She lives in the Greater Boston area in a small town in New Hampshire. She spends her days writing, reading, learning, and working. And maybe sometimes she flirts with the mailman. Some of her most favorite activities involve understanding and learning about emotions and relationships.
She adores pondering sexuality and sensualness. Most of her writing delves into this in some way, exploring reactions and relationships between different people. While she enjoys writing erotica and erotic romance, her goal is to also keep a certain literary appeal to the writing instead of something purely pornographic. Every story she writes has a delightful plot along with the more devious and delicious scenes we all want to read.
She prefers romance settings, with the occasional monster or fairytale. Her secret kinks include reluctance, interesting paranormal creatures, romance(even with monsters), and fun. She loves writing about all of these things, though very strongly acknowledges that fantasies are fiction and nothing more.
What inspires you to write?
I don’t really know what inspires me exactly, but I just love to do it. I think writing is a really fun way of expressing yourself and it offers a lot of freedom from an everyday regular routine. There’s so many different genres and types of stories to tell, that I don’t think I could ever get tired of it.
I get a lot of random inspiration from things that happen to me or things that I’ve seen, too.
Tell us about your writing process.
I guess I just sit down and write? Sometimes I outline what I want to write beforehand, but I like to just let the characters do what they want to do most of the time. Occasionally they surprise you, you know? Usually when I start writing something, I have a general idea of how it’s going to end, but sometimes the story gets away from me and takes an entirely different direction, too.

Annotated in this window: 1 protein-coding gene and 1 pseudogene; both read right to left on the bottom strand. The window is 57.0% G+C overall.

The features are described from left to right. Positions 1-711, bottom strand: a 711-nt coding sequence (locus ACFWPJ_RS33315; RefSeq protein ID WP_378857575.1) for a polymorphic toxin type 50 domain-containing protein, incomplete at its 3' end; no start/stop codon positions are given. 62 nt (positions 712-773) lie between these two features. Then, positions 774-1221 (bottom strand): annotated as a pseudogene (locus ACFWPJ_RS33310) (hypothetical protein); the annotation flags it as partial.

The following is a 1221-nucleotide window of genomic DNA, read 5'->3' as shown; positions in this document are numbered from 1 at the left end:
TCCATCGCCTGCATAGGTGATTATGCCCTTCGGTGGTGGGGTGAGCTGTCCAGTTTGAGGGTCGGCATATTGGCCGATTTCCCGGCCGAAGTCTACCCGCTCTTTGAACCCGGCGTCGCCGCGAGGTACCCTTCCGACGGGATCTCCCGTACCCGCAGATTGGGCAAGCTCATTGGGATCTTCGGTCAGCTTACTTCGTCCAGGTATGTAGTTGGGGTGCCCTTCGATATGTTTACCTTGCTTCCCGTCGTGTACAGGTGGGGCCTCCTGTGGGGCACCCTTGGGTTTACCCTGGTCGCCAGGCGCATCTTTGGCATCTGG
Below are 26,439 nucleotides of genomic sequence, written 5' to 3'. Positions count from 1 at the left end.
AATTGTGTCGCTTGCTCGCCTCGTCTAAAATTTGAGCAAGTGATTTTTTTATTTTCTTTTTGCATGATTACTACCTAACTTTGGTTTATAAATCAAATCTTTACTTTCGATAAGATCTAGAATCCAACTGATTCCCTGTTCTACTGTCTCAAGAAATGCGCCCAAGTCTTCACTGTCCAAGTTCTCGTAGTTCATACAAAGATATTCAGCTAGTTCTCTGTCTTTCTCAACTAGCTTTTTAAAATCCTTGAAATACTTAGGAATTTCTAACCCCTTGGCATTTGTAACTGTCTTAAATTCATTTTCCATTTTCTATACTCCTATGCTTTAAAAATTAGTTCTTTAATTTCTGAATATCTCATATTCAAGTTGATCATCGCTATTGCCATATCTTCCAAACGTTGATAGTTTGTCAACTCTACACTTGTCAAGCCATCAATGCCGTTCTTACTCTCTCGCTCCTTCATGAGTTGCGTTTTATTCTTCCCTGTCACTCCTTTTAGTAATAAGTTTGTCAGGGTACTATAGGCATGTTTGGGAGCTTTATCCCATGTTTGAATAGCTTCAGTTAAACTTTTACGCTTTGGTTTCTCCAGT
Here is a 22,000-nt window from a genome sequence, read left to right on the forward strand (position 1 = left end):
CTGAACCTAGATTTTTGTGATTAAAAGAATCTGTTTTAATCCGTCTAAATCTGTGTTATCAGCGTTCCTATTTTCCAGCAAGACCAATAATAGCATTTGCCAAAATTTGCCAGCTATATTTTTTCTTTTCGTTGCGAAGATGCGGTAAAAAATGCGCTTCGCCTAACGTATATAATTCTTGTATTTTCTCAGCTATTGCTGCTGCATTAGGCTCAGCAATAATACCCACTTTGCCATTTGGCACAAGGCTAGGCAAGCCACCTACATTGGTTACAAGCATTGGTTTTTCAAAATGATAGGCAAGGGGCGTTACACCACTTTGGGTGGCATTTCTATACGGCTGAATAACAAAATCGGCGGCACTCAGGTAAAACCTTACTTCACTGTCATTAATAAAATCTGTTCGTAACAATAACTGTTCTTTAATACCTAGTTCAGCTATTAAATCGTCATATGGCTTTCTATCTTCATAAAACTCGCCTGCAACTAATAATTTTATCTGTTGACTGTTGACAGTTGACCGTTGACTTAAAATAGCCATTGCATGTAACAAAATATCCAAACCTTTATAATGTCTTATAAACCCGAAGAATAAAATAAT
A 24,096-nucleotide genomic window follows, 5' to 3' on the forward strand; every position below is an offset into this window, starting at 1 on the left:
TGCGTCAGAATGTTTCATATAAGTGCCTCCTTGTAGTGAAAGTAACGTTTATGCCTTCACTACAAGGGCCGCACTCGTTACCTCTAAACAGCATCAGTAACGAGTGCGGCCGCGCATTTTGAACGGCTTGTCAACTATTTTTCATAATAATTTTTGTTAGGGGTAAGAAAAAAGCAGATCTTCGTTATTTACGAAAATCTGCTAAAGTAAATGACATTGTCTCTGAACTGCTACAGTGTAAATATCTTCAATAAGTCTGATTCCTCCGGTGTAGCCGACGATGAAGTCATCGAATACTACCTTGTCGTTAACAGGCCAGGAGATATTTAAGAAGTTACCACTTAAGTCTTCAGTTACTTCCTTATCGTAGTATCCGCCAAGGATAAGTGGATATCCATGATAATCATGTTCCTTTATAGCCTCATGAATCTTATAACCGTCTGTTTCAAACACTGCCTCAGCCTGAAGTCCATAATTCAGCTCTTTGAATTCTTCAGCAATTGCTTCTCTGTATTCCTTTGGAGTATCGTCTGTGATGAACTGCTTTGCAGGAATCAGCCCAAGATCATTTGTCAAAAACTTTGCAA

For my actual writing process, I pretty much always listen to ambient rain sounds to keep me focused. I time myself when I write, just to see how long I’ve done it for the day as a guiding post, but I don’t aim for anything too specific. When I’m editing my work later, I have a playlist of music that I listen to that’s basically a bunch of songs without words (vocal stuff distracts me from editing a lot of times). Both of these things help set the mood, too. I know when there’s rain sounds, it’s time to write, and the no-vocal playlist is time to edit. It’s a habit and it’s helped me train myself to be more productive, I guess.
For Fiction Writers: Do you listen (or talk to) to your characters?
I think I sort of become the characters in a way? That’s the best way I can explain it. I feel a lot of what the characters are feeling, and sometimes some of that is writing from experience. If you’ve never felt sad, how can you write about someone being sad, right?
That’s basically what it’s like. If something bad is about to happen to one of the characters, I know I need to write it, but I don’t like writing those parts. It hurts, you know? I want them to be happy as much as anyone else, but sometimes it’s necessary to have some upsetting parts in a story, because otherwise the story’s not that great.
What advice would you give other writers?
The main advice I would give to other writers is to stop worrying. I used to worry a lot about writing and I thought that maybe I wasn’t good enough. Except how do you know? Who’s going to tell you that you’re finally good enough?